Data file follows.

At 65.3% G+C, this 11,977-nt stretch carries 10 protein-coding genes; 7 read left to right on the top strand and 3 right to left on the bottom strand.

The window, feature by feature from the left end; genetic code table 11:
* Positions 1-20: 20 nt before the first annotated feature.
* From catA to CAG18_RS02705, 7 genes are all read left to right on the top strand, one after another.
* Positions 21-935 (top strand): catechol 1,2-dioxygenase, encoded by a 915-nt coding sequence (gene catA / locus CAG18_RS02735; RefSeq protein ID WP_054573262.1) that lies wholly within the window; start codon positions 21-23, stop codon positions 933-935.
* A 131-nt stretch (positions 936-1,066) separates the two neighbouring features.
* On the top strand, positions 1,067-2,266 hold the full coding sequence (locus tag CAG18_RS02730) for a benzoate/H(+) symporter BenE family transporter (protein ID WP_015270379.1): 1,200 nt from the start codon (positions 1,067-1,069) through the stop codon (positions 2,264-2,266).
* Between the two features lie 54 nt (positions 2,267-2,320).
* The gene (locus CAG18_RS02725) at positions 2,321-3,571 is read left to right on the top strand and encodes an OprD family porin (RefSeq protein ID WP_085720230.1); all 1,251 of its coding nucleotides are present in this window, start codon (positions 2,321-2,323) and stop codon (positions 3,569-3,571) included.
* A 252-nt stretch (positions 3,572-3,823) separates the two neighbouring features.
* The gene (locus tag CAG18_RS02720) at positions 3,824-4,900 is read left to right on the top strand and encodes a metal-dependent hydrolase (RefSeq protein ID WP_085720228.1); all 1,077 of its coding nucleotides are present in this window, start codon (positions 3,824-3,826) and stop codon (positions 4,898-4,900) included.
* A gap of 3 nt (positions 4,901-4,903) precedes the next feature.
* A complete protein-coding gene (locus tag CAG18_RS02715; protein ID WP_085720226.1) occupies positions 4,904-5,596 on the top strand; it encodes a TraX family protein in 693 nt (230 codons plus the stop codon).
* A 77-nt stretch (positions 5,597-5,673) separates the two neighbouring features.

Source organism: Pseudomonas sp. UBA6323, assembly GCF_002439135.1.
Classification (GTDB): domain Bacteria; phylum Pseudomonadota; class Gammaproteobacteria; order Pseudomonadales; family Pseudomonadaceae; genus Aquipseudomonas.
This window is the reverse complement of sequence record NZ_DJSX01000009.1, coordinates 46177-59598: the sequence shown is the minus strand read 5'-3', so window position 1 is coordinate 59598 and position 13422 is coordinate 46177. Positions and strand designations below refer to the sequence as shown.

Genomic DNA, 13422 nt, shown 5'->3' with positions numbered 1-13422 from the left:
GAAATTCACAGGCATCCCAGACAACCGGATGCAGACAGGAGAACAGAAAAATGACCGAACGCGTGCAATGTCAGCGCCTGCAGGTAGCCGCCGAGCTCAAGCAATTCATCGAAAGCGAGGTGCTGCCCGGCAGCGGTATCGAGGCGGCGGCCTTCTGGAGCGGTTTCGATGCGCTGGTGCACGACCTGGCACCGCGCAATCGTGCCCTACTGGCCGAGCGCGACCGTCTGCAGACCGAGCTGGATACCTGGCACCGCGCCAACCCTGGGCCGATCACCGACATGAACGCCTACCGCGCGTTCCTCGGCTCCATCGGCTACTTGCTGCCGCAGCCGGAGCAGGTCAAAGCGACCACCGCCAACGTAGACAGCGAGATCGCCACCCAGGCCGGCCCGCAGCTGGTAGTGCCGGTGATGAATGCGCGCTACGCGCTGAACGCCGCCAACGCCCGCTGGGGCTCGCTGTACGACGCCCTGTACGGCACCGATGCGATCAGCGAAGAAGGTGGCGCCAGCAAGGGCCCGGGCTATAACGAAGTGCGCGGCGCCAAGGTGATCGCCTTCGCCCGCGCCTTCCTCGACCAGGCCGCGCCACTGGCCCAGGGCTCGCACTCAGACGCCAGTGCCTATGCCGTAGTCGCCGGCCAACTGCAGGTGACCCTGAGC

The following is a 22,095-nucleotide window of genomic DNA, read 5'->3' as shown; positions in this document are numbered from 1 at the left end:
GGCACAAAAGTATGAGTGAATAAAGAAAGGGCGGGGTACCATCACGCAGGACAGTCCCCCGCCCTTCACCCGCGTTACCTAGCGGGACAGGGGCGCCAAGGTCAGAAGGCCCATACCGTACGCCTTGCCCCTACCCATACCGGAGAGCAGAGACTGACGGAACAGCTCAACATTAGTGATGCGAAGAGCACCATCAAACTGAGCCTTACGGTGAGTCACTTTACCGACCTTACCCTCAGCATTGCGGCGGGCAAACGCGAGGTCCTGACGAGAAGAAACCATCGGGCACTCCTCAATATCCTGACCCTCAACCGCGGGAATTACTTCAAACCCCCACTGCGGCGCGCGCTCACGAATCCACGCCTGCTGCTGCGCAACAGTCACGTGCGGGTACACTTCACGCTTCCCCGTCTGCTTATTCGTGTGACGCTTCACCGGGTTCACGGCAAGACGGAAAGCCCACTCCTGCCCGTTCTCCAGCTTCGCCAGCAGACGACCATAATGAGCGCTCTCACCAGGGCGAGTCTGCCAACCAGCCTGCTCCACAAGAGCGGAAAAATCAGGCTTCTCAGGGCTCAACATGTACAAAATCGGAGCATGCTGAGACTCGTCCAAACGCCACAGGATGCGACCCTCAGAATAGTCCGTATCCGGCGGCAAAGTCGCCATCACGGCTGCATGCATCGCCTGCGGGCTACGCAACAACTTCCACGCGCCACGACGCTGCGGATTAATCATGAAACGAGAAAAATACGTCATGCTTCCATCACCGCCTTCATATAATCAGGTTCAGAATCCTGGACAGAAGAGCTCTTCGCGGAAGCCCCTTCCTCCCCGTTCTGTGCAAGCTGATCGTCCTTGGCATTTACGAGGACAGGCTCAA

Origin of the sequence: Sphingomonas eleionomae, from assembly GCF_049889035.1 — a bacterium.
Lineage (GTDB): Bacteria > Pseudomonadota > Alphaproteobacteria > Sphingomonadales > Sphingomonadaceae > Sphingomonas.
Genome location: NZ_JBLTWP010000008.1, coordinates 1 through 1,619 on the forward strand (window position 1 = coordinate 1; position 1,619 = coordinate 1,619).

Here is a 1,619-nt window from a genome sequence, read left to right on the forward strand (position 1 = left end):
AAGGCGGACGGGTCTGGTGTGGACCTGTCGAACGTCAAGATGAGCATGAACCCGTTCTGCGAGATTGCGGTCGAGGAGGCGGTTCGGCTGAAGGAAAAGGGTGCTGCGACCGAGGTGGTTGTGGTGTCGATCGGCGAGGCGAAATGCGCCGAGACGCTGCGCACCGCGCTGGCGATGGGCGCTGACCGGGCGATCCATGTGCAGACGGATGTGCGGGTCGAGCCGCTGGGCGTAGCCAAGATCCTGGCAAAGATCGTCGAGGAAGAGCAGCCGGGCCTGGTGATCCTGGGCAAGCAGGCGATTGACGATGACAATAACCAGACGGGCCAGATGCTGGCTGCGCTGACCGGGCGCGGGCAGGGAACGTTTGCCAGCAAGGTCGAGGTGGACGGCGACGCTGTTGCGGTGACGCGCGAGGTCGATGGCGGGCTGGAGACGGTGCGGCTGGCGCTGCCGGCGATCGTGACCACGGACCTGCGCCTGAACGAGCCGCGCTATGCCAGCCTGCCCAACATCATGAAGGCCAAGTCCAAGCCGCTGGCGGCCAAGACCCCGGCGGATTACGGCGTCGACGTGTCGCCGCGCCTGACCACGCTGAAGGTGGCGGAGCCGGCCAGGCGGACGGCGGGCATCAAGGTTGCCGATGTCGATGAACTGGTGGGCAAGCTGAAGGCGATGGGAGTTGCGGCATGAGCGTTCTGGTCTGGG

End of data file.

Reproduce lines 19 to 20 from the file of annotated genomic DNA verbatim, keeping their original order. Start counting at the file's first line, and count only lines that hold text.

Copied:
GAAATTCACAGGCATCCCAGACAACCGGATGCAGACAGGAGAACAGAAAAATGACCGAACGCGTGCAATGTCAGCGCCTGCAGGTAGCCGCCGAGCTCAAGCAATTCATCGAAAGCGAGGTGCTGCCCGGCAGCGGTATCGAGGCGGCGGCCTTCTGGAGCGGTTTCGATGCGCTGGTGCACGACCTGGCACCGCGCAATCGTGCCCTACTGGCCGAGCGCGACCGTCTGCAGACCGAGCTGGATACCTGGCACCGCGCCAACCCTGGGCCGATCACCGACATGAACGCCTACCGCGCGTTCCTCGGCTCCATCGGCTACTTGCTGCCGCAGCCGGAGCAGGTCAAAGCGACCACCGCCAACGTAGACAGCGAGATCGCCACCCAGGCCGGCCCGCAGCTGGTAGTGCCGGTGATGAATGCGCGCTACGCGCTGAACGCCGCCAACGCCCGCTGGGGCTCGCTGTACGACGCCCTGTACGGCACCGATGCGATCAGCGAAGAAGGTGGCGCCAGCAAGGGCCCGGGCTATAACGAAGTGCGCGGCGCCAAGGTGATCGCCTTCGCCCGCGCCTTCCTCGACCAGGCCGCGCCACTGGCCCAGGGCTCGCACTCAGACGCCAGTGCCTATGCCGTAGTCGCCGGCCAACTGCAGGTGACCCTGAGC

The following is a 22,095-nucleotide window of genomic DNA, read 5'->3' as shown; positions in this document are numbered from 1 at the left end: